The Formation Of Universe

We know how the universe started ..... through big bang ....but what after that....we will read about that in this blog....

When the universe was very young — something like a hundredth of a billionth of a trillionth of a trillionth of a second (whew!) — it underwent an incredible growth spurt. During this burst of expansion, which is known as inflation, the universe grew exponentially and doubled in size at least 90 times.

"The universe was expanding, and as it expanded, it got cooler and less dense," David Spergel, a theoretical astrophysicist at Princeton University in Princeton, N.J., told

After inflation, the universe continued to grow, but at a slower rate. As space expanded, the universe cooled and matter formed.

Too Hot to Shine

Light chemical elements were created within the first three minutes of the universe's formation. As the universe expanded, temperatures cooled and protons and neutrons collided to make deuterium, which is an isotope of hydrogen. Much of this deuterium combined to make helium.

For the first 380,000 years after the Big Bang, however, the intense heat from the universe's creation made it essentially too hot for light to shine. Atoms crashed together with enough force to break up into a dense, opaque plasma of protons, neutrons and electrons that scattered light like fog.

Let There Be Light

About 380,000 years after the Big Bang, matter cooled enough for electrons to combine with nuclei to form neutral atoms. This phase is known as "recombination," and the absorption of free electrons caused the universe to become transparent. The light that was unleashed at this time is detectable today in the form of radiation from the cosmic microwave background.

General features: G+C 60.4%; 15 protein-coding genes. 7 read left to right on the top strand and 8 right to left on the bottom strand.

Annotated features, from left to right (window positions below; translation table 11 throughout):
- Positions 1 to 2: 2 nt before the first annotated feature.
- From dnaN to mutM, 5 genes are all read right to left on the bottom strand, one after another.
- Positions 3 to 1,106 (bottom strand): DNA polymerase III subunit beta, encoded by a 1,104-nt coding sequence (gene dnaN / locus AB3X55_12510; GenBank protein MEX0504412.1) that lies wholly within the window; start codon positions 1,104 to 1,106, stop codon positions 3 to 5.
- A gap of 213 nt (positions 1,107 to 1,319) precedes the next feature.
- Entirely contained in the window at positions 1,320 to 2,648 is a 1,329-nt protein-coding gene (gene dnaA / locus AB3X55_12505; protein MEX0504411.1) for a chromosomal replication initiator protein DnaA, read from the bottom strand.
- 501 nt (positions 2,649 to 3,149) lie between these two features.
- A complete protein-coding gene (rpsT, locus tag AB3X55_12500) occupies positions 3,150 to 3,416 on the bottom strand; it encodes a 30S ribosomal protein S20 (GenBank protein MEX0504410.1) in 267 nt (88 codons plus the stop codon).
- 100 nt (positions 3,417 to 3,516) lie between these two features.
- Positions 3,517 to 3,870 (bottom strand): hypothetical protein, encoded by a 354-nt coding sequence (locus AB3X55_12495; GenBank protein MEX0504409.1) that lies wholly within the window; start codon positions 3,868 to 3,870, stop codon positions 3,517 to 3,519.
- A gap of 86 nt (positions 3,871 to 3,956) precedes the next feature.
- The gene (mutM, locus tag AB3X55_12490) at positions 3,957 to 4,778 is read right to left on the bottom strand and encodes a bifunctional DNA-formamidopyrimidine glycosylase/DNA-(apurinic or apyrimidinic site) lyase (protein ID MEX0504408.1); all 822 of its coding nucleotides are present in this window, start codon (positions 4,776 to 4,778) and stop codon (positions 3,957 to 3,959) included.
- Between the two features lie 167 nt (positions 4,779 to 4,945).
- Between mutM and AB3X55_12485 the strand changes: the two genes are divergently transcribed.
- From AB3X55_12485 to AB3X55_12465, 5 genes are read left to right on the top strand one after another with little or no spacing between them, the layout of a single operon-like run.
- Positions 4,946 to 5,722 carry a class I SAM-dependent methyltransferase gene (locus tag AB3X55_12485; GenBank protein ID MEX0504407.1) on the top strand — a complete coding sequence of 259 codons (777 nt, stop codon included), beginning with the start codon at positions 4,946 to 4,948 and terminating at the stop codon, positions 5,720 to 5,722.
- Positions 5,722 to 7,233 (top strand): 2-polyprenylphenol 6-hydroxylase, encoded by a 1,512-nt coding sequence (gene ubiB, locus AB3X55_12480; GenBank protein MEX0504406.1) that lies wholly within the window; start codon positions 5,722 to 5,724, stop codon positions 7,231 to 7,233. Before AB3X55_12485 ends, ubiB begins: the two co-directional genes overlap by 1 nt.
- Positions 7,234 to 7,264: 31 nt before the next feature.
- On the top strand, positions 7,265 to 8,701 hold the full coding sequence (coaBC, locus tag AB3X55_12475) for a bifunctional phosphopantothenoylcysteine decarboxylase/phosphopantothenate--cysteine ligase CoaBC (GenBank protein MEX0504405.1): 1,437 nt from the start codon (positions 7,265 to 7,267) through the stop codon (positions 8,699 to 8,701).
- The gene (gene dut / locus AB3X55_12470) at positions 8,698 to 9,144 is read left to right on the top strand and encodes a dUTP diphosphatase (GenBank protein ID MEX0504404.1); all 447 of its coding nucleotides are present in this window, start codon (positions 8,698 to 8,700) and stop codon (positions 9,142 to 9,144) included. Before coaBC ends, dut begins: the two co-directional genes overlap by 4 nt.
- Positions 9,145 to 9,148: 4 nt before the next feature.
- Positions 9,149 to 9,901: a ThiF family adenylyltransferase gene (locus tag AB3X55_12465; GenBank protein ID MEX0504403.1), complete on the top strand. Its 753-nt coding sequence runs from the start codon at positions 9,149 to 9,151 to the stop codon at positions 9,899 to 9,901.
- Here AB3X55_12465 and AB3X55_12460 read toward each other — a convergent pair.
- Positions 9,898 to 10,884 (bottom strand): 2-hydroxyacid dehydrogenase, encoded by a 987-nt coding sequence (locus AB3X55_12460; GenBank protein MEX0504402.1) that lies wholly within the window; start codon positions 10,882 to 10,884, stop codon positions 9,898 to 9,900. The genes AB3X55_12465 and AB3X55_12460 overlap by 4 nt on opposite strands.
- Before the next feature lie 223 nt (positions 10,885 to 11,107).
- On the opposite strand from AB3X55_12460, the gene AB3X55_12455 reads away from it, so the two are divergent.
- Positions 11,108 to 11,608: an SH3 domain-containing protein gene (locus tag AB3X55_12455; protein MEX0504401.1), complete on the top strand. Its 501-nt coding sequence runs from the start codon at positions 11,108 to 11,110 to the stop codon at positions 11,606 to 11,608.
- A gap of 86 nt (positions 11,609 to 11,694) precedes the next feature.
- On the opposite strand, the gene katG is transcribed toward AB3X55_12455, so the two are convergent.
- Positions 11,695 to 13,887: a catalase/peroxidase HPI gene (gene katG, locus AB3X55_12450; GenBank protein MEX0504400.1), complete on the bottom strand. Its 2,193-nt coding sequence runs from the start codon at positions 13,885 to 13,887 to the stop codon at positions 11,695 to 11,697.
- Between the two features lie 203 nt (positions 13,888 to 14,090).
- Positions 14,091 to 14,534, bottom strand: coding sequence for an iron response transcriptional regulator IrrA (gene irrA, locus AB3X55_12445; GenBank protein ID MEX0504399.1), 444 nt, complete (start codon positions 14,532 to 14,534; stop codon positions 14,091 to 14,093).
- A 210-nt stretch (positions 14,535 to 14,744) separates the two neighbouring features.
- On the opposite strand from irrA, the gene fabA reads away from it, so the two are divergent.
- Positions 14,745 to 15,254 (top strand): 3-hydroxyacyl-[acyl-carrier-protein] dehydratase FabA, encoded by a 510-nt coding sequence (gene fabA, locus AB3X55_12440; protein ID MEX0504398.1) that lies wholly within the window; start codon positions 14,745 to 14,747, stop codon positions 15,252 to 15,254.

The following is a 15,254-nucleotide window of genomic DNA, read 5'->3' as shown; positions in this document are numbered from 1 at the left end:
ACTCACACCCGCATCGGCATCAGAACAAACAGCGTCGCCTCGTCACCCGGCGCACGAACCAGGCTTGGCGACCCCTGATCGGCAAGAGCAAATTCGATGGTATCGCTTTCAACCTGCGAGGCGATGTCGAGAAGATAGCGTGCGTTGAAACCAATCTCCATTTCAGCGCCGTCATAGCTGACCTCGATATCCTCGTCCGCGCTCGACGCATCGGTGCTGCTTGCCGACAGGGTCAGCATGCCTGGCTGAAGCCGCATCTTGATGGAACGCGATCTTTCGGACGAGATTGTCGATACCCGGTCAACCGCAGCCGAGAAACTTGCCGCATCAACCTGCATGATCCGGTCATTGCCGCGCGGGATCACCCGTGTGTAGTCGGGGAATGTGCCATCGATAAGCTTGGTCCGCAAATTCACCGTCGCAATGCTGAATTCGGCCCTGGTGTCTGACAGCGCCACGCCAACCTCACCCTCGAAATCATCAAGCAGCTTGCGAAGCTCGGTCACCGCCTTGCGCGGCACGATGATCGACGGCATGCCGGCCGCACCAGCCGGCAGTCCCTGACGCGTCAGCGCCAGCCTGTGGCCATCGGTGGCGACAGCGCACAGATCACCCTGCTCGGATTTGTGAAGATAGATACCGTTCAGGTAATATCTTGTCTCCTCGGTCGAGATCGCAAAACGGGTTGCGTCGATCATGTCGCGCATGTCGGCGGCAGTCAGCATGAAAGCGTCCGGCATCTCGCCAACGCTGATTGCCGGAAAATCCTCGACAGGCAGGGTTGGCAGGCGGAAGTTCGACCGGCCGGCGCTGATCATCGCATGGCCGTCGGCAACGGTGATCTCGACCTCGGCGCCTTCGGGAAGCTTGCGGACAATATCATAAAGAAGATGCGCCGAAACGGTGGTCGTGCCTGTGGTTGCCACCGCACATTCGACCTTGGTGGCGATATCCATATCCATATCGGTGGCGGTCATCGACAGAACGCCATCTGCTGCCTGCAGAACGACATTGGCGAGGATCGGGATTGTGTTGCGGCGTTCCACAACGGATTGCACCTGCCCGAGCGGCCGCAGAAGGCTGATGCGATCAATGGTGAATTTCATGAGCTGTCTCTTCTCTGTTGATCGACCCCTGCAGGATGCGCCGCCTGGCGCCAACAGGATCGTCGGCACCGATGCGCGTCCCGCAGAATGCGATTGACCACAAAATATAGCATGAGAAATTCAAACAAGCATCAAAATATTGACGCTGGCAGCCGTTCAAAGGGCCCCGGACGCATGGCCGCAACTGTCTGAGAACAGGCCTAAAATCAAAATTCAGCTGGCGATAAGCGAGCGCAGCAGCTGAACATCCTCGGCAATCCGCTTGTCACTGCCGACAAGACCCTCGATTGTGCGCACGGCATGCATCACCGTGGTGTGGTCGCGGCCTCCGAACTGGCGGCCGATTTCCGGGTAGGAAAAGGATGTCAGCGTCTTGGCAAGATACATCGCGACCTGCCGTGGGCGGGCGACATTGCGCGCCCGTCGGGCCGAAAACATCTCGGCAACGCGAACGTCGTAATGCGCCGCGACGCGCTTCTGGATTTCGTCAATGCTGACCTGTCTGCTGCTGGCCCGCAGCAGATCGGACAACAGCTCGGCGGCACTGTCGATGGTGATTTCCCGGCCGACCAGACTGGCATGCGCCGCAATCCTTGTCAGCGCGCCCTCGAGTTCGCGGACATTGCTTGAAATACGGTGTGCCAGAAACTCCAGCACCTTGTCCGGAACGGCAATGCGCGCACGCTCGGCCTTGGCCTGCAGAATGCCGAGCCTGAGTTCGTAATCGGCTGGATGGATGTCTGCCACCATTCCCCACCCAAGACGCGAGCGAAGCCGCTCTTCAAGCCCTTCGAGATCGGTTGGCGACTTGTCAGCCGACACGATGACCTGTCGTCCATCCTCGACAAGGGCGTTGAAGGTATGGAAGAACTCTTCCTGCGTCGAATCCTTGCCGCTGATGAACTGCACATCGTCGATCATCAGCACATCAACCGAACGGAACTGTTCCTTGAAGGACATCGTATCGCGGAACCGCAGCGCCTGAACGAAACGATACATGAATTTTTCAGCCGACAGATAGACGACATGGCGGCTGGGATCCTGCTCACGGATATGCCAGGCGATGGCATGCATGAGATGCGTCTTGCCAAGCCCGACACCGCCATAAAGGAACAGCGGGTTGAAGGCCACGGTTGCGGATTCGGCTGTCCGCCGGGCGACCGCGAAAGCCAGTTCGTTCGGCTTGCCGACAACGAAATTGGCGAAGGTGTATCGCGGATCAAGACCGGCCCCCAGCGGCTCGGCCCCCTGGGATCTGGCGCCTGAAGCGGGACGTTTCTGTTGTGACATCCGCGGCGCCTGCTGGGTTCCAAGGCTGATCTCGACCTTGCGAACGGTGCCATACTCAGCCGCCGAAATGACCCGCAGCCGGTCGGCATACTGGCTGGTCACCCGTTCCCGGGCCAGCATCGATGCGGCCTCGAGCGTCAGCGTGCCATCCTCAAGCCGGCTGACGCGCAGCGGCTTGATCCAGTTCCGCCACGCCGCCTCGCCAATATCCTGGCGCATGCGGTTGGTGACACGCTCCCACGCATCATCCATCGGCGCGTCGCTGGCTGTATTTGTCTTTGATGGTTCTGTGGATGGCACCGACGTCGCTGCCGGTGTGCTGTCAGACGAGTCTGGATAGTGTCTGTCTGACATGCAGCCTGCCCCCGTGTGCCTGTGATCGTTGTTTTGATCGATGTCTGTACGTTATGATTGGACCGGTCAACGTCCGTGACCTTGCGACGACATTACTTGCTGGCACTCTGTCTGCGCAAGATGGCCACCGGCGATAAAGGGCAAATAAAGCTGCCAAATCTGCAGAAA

Yet, the era of recombination was followed by a period of darkness before stars and other bright objects were formed. 

 Emerging from the Cosmic Dark Ages

Roughly 400 million years after the Big Bang, the universe began to come out of its dark ages. This period in the universe's evolution is called the age of re-ionization.

This dynamic phase was thought to have lasted more than a half-billion years, but based on new observations, scientists think re-ionization may have occurred more rapidly than previously thought.

During this time, clumps of gas collapsed enough to form the very first stars and galaxies. The emitted ultraviolet light from these energetic events cleared out and destroyed most of the surrounding neutral hydrogen gas. The process of re-ionization, plus the clearing of foggy hydrogen gas, caused the universe to become transparent to ultraviolet light for the first time.

More Stars and More Galaxies

Astronomers comb the universe looking for the most far-flung and oldest galaxies to help them understand the properties of the early universe. Similarly, by studying the cosmic microwave background, astronomers can work backwards to piece together the events that came before.

Data from older missions like WMAP and the Cosmic Background Explorer (COBE), which launched in 1989, and missions still in operation, like the Hubble Space Telescope, which launched in 1990, all help scientists try to solve the most enduring mysteries and answer the most debated questions in cosmology.

Birth of Our Solar System

Our solar system is estimated to have been born a little after 9 billion years after the Big Bang, making it about 4.6 billion years old. According to current estimates, the sun is one of more than 100 billion stars in our Milky Way galaxy alone, and orbits roughly 25,000 light-years from the galactic core.

Many scientists think the sun and the rest of our solar system was formed from a giant, rotating cloud of gas and dust known as the solar nebula. As gravity caused the nebula to collapse, it spun faster and flattened into a disk. During this phase, most of the material was pulled toward the center to form the sun.


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